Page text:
to run, to fly

Initially I started running to lose weight.  I was tiny; I felt huge.  I would count every calorie totting up on the treadmill.  I would count every calorie as it enyereed my body.  But gradually I began to realise that running was something I was really good at.  That my body needed fuel to sustain speed, that I would have to eat if I wanted to get better at the sport.  I have never been into team sports- I’m not competitive in that way, plus I don’t like being shouted at.  But running, for me,                          became more than a source of exercise: it became a space in which I could just be, without   constraints.  I went from the treadmill to running   outside, flying through the marshes, or past   Epping Forest, or Snaresbrook crown court.  I  began to enjoy the feeling of wind or rain or sun  on my cheeks. I let go of my paranoia about being. seen by other people or laughed at, and realised  that, since I was doing something I liked and was  good at, what other people thought of me was  really none of my concern.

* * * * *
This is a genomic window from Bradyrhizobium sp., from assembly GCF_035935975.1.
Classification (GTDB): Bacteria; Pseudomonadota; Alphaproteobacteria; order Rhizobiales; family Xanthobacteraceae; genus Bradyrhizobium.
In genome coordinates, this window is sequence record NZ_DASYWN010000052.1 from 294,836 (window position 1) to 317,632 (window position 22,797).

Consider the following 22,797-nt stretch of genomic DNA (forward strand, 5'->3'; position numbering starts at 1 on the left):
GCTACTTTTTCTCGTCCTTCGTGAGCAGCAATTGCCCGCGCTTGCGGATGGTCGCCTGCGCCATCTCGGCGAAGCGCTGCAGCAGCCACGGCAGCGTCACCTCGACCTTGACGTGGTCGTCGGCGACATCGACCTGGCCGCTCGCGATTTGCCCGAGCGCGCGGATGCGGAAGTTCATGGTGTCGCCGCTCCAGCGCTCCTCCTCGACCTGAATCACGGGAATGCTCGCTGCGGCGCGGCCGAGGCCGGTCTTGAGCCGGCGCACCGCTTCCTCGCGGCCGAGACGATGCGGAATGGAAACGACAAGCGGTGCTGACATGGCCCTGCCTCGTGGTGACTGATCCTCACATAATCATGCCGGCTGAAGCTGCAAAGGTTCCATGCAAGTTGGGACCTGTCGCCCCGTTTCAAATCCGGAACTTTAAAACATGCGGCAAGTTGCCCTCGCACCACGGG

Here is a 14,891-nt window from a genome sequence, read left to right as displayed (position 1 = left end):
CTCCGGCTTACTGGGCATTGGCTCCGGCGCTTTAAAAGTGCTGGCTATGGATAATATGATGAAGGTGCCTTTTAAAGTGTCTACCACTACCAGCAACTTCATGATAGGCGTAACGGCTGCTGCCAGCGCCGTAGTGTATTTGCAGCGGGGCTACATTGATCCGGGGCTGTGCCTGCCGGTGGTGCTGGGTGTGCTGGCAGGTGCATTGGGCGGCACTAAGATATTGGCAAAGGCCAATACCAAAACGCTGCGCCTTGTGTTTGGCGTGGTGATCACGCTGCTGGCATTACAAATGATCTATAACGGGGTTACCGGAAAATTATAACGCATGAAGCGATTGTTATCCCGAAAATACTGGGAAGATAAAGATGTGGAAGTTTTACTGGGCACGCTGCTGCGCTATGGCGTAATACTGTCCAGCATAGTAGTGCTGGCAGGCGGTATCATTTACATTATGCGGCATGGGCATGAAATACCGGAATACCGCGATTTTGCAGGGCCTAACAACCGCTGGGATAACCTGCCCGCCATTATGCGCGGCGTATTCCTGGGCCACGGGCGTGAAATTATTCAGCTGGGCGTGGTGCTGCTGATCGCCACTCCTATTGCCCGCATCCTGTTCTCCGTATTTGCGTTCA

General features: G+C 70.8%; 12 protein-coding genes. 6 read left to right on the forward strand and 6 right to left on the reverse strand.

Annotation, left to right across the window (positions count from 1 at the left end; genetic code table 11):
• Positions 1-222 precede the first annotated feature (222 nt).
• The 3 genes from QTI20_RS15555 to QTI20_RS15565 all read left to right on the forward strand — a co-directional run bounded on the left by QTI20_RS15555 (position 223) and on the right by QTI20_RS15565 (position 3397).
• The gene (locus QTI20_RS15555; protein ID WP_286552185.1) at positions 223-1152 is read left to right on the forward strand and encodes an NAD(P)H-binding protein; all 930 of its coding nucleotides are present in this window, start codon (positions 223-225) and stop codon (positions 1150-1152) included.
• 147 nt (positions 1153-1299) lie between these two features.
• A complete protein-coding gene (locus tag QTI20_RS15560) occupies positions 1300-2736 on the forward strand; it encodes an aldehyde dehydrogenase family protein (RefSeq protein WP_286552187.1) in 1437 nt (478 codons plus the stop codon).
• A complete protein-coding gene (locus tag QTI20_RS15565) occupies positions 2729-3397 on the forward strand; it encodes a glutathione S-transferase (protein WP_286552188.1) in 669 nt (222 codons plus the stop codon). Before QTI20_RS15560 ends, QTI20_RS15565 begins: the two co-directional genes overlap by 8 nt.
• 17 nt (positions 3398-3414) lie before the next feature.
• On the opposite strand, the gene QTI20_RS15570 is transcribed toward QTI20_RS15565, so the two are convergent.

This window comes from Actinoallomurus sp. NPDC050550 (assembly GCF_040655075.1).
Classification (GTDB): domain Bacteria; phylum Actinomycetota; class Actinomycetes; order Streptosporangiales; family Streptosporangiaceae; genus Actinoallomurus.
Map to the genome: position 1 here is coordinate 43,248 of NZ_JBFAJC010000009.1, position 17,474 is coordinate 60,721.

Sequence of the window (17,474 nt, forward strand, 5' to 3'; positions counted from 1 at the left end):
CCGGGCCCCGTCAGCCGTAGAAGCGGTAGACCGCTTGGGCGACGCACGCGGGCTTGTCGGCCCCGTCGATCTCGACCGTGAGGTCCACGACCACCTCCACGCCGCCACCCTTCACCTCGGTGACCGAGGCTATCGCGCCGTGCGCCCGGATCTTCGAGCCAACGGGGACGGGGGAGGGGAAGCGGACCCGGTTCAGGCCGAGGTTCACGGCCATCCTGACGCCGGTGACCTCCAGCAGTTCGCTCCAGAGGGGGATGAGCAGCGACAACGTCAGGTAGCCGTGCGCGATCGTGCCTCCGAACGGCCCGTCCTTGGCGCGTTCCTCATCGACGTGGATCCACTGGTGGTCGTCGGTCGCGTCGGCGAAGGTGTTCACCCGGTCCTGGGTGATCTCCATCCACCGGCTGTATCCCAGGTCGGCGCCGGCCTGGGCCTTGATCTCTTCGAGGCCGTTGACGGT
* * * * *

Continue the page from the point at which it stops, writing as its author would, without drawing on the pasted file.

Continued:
Fast forward to an ankle injury.  I have decided to run theHackney half marathon in May, to test myself.  My time won’t be nearly as good as it was a few years ago.  But perhaps that isn’t the point…maybe, for me, a personal best really means doing the best I can at any given time.  Cheesy as it sounds, maybe finishing this will be rewarding in itself.

i hope so.

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